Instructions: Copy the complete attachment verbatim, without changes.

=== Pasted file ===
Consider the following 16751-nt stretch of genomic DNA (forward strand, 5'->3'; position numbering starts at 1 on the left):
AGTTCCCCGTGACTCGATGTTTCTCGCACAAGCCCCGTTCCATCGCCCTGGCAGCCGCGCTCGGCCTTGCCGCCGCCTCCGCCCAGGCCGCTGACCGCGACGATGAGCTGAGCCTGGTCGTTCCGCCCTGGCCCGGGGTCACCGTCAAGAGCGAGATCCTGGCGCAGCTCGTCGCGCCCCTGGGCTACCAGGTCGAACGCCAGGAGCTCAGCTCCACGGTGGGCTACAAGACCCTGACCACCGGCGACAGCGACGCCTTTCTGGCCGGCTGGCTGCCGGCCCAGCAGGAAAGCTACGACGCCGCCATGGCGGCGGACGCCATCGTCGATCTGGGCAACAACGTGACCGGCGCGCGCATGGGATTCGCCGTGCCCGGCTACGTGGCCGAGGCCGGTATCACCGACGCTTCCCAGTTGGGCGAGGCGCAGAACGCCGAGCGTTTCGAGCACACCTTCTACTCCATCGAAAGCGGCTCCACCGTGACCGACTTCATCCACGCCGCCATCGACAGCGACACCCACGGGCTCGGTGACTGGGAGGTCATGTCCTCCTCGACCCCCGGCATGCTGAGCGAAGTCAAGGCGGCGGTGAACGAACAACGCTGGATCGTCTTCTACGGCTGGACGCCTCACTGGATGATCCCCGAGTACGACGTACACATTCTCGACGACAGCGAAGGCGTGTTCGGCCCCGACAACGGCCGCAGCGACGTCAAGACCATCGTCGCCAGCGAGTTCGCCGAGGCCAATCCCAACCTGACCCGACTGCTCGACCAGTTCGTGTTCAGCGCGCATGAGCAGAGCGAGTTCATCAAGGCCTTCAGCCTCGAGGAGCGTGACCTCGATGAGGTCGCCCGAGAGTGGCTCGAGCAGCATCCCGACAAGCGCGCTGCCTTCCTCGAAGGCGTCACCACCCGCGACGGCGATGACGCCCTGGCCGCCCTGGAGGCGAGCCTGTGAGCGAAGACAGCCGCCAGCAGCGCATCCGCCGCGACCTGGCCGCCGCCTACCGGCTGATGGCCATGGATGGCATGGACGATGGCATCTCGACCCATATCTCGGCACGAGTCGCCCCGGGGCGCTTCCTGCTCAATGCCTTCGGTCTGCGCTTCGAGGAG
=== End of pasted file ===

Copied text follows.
Consider the following 16751-nt stretch of genomic DNA (forward strand, 5'->3'; position numbering starts at 1 on the left):
AGTTCCCCGTGACTCGATGTTTCTCGCACAAGCCCCGTTCCATCGCCCTGGCAGCCGCGCTCGGCCTTGCCGCCGCCTCCGCCCAGGCCGCTGACCGCGACGATGAGCTGAGCCTGGTCGTTCCGCCCTGGCCCGGGGTCACCGTCAAGAGCGAGATCCTGGCGCAGCTCGTCGCGCCCCTGGGCTACCAGGTCGAACGCCAGGAGCTCAGCTCCACGGTGGGCTACAAGACCCTGACCACCGGCGACAGCGACGCCTTTCTGGCCGGCTGGCTGCCGGCCCAGCAGGAAAGCTACGACGCCGCCATGGCGGCGGACGCCATCGTCGATCTGGGCAACAACGTGACCGGCGCGCGCATGGGATTCGCCGTGCCCGGCTACGTGGCCGAGGCCGGTATCACCGACGCTTCCCAGTTGGGCGAGGCGCAGAACGCCGAGCGTTTCGAGCACACCTTCTACTCCATCGAAAGCGGCTCCACCGTGACCGACTTCATCCACGCCGCCATCGACAGCGACACCCACGGGCTCGGTGACTGGGAGGTCATGTCCTCCTCGACCCCCGGCATGCTGAGCGAAGTCAAGGCGGCGGTGAACGAACAACGCTGGATCGTCTTCTACGGCTGGACGCCTCACTGGATGATCCCCGAGTACGACGTACACATTCTCGACGACAGCGAAGGCGTGTTCGGCCCCGACAACGGCCGCAGCGACGTCAAGACCATCGTCGCCAGCGAGTTCGCCGAGGCCAATCCCAACCTGACCCGACTGCTCGACCAGTTCGTGTTCAGCGCGCATGAGCAGAGCGAGTTCATCAAGGCCTTCAGCCTCGAGGAGCGTGACCTCGATGAGGTCGCCCGAGAGTGGCTCGAGCAGCATCCCGACAAGCGCGCTGCCTTCCTCGAAGGCGTCACCACCCGCGACGGCGATGACGCCCTGGCCGCCCTGGAGGCGAGCCTGTGAGCGAAGACAGCCGCCAGCAGCGCATCCGCCGCGACCTGGCCGCCGCCTACCGGCTGATGGCCATGGATGGCATGGACGATGGCATCTCGACCCATATCTCGGCACGAGTCGCCCCGGGGCGCTTCCTGCTCAATGCCTTCGGTCTGCGCTTCGAGGAG